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Caribbean Airlines' unrest continues as new government leadership faces an uphill climb to stability

Excitement that Caribbean Airlines’ acquisition of and merger with Air Jamaica would allow the airline business within the Caribbean region to turn a corner has essentially faded as the task at hand appears to be mere survival rather than Caribbean Airlines assuming a leadership position in the region’s beleaguered airline industry.

Upheaval in the airline’s board and executive ranks has become a main feature, and it was recently dealt a financial blow with cuts to its fuel subsidy on international operations.

As chaos seems to remain the norm internally for Caribbean Airlines, it continues to see pressure on some of its long-haul routes from its base at Port of Spain. WestJet upped competition with the carrier in late 2012 with the introduction of service to Toronto while JetBlue raises the competitive bar in 2014 with new service from Port of Spain to New York JFK and Fort Lauderdale.

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Another board, another pledge to reverse Caribbean Airlines' fortunes  

Leadership at Caribbean has been scarce since 2010 when then CEO Ian Brunton abruptly resigned.

Rabindra Moonan was then named Caribbean’s chairman, and during his tenure the carrier encountered challenges in financing ATR turboprops and opted to launch perhaps an ill-advised re-entry into the London market with Boeing 767s, which served to add further complexity into its operations. The service had to be pushed back as Caribbean faced certification issues with the widebody aircraft.

During May-2013 the government of Trinidad and Tobago installed another interim board at Caribbean and named Phillip Marshall, who serves as director of the Strategic Office of the Ministry of Finance and the Economy for Trinidad and Tobago, as chairman.

The government formally declared the mandate of Mr Marshall and his new board is to “conduct a thorough and comprehensive diagnostic of the airline, with a view to formulating an action plan to take CAL forward”.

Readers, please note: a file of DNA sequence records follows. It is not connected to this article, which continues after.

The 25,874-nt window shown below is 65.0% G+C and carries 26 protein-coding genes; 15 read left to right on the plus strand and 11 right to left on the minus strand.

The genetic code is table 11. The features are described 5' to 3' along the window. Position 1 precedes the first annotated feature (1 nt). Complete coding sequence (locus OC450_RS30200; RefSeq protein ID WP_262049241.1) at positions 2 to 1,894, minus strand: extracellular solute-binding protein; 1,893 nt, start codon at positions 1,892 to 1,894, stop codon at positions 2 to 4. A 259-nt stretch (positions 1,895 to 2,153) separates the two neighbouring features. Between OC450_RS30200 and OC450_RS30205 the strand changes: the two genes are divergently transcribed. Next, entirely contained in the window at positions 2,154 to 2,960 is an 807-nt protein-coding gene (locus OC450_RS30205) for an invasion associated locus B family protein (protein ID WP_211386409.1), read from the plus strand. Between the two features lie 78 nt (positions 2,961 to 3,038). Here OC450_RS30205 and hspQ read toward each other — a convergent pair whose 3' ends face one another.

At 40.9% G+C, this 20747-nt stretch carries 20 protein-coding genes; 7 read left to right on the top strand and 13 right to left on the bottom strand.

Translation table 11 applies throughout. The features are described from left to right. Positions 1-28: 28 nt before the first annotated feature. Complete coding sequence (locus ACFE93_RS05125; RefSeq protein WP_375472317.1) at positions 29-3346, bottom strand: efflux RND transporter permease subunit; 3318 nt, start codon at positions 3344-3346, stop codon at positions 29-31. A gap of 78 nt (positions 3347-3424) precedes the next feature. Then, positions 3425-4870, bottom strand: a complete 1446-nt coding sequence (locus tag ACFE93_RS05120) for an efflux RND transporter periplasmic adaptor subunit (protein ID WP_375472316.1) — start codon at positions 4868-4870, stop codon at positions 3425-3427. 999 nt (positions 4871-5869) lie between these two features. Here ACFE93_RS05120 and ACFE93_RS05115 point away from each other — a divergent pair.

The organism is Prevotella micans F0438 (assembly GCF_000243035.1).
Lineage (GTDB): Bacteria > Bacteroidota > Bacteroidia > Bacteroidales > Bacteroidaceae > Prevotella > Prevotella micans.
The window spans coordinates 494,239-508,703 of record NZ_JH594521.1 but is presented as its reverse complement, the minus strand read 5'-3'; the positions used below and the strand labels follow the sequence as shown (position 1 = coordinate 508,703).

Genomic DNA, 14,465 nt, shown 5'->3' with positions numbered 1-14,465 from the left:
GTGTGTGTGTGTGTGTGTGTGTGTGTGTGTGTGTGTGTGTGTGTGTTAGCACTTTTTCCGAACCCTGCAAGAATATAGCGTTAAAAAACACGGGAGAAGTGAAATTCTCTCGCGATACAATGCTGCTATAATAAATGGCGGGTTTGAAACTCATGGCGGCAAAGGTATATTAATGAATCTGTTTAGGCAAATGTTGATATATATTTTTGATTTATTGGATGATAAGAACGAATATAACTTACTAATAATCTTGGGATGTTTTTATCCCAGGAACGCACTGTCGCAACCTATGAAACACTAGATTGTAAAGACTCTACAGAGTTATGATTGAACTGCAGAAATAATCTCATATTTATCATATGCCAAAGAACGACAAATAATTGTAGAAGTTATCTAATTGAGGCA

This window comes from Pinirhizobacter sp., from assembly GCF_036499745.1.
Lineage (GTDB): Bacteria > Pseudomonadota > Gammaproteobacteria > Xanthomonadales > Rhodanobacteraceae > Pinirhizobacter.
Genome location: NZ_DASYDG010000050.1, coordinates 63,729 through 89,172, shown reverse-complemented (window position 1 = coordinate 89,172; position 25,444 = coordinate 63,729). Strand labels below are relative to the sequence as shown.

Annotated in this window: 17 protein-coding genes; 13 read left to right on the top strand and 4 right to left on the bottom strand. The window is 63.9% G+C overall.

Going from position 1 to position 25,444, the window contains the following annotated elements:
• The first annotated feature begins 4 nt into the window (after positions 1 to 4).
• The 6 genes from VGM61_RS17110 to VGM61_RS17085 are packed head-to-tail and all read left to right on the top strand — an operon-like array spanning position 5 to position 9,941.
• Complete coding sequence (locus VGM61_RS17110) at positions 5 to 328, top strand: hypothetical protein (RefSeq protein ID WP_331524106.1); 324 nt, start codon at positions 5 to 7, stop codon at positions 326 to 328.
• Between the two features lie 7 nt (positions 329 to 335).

It is a tall order for an airline that claims it wants to be less dependent on the government, but is now being run by an official from the Trinidad and Tobago government.

Mr Marshall assumed the chairmanship as a fuel subsidy for international flights reportedly ended in Oct-2013 and the Guyanese government made rumblings that Caribbean’s fares were too high and the carrier’s customer service was lacking. Caribbean offers flights to New York JFK from Georgetown airport in Guyana with a Port of Spain stopover.

Also as Mr Marshall was named chairman in May-2013, officials from Trinidad and Tobago’s government reportedly stated to the Trinidad and Tobago Guardian that Caribbean’s purchase of Air Jamaica did not go according to plan, and blamed carriers including WestJet and JetBlue for making a traffic grab on Caribbean’s routes.

Those remarks show that Caribbean has a long road ahead in ending its dependence on the government and attaining self-stability. Competition is inevitable, and any so-called self sufficient carrier needs to ensure it has the proper tools and management to compete effectively, something that has evaded Caribbean during the last few years.

JetBlue brings a dependable and positive product to Port of Spain

In the short term the competitive pressure continues as JetBlue no doubt sees an opportunity to enter a market where the competitor is weak, and towards which customer sentiment is unfavourable.

Caribbean’s loads between Port of Spain and JFK/Fort Lauderdale were extremely high during 1H2013, but that is likely largely due to the funnelling of traffic from Georgetown. Caribbean stands in the unique position of having a monopoly status on the route, which means passengers have limited options to the direct service and in some ways are at the mercy of Caribbean’s pricing schemes. Passengers could possibly connect through Kingston to cheaper fares offered by JetBlue to JFK, but they would still need to pay what Caribbean charges for service from Port of Spain to Kingston.